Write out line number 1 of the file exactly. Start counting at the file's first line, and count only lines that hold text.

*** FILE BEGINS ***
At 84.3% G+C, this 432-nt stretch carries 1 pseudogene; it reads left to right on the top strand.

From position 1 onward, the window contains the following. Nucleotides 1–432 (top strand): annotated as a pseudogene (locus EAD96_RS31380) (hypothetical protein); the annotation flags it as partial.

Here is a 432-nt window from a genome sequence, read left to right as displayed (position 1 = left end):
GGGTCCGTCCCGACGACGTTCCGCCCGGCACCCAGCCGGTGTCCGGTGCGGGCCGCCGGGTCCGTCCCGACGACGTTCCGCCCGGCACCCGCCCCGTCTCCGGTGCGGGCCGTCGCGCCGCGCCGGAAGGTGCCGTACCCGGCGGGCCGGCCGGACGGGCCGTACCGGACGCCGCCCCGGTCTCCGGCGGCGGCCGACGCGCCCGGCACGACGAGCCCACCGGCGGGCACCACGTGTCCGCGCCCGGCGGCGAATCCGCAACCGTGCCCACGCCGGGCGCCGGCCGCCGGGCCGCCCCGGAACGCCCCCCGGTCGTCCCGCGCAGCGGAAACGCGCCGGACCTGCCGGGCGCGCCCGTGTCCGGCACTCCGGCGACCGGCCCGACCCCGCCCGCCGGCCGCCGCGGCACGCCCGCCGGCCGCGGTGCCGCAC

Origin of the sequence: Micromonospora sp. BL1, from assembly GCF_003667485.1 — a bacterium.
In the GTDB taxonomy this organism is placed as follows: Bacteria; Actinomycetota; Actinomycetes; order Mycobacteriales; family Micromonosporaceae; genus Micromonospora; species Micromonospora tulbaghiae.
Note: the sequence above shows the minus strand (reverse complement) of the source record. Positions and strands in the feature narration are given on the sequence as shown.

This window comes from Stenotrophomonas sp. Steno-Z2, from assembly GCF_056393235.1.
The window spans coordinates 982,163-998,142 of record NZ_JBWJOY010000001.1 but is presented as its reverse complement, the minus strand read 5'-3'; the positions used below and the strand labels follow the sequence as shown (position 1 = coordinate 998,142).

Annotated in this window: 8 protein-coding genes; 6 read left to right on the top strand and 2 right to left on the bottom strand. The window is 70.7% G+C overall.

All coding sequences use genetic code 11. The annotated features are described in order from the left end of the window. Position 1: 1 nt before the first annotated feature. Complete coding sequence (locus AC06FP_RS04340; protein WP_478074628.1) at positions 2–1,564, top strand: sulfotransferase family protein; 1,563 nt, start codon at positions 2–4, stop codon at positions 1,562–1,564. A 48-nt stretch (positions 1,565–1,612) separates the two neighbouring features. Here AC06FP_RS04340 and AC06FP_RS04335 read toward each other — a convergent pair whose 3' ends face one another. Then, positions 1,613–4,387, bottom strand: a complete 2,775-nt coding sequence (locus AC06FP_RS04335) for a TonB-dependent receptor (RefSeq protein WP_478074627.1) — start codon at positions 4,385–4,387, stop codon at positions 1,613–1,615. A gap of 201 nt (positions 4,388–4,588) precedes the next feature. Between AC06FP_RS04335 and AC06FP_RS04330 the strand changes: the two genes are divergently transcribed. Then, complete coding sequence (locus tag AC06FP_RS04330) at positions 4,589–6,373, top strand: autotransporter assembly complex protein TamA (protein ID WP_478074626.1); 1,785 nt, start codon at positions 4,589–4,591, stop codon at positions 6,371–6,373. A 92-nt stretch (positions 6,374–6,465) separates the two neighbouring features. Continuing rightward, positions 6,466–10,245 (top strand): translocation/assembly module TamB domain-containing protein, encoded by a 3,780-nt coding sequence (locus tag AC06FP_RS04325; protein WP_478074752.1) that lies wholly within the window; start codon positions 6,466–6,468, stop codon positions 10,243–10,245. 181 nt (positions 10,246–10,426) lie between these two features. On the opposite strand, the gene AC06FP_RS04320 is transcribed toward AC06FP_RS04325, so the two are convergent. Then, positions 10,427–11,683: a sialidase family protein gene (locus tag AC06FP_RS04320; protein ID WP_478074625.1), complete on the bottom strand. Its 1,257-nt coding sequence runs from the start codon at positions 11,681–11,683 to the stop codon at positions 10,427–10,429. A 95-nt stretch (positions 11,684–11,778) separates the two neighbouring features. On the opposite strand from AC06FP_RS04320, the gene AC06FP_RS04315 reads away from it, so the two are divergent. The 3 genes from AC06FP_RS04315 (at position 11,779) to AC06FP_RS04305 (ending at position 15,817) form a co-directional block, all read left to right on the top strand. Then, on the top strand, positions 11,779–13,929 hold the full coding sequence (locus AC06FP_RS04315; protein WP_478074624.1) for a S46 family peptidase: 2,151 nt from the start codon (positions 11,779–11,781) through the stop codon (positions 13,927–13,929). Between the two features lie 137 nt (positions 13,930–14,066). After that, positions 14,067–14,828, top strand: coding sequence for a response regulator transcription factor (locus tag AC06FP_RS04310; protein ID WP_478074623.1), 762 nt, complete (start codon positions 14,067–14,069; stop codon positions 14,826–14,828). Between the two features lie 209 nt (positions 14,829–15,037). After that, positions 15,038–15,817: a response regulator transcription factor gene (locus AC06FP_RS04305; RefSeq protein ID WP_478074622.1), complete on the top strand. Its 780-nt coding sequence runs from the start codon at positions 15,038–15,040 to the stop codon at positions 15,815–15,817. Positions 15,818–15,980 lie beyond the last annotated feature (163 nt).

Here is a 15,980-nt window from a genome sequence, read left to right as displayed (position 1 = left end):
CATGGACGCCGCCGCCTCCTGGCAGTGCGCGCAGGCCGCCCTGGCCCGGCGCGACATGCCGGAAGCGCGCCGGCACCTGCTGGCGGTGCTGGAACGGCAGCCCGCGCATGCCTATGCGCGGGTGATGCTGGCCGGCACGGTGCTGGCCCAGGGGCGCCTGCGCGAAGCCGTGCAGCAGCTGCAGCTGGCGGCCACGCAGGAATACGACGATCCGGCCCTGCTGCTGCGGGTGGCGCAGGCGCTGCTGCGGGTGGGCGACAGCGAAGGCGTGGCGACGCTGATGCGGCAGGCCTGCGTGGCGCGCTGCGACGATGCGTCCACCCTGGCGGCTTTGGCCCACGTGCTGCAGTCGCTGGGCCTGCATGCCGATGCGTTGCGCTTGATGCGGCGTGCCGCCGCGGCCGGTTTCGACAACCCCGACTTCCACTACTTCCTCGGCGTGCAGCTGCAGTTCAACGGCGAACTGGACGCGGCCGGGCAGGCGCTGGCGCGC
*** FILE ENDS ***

At 84.3% G+C, this 432-nt stretch carries 1 pseudogene; it reads left to right on the top strand.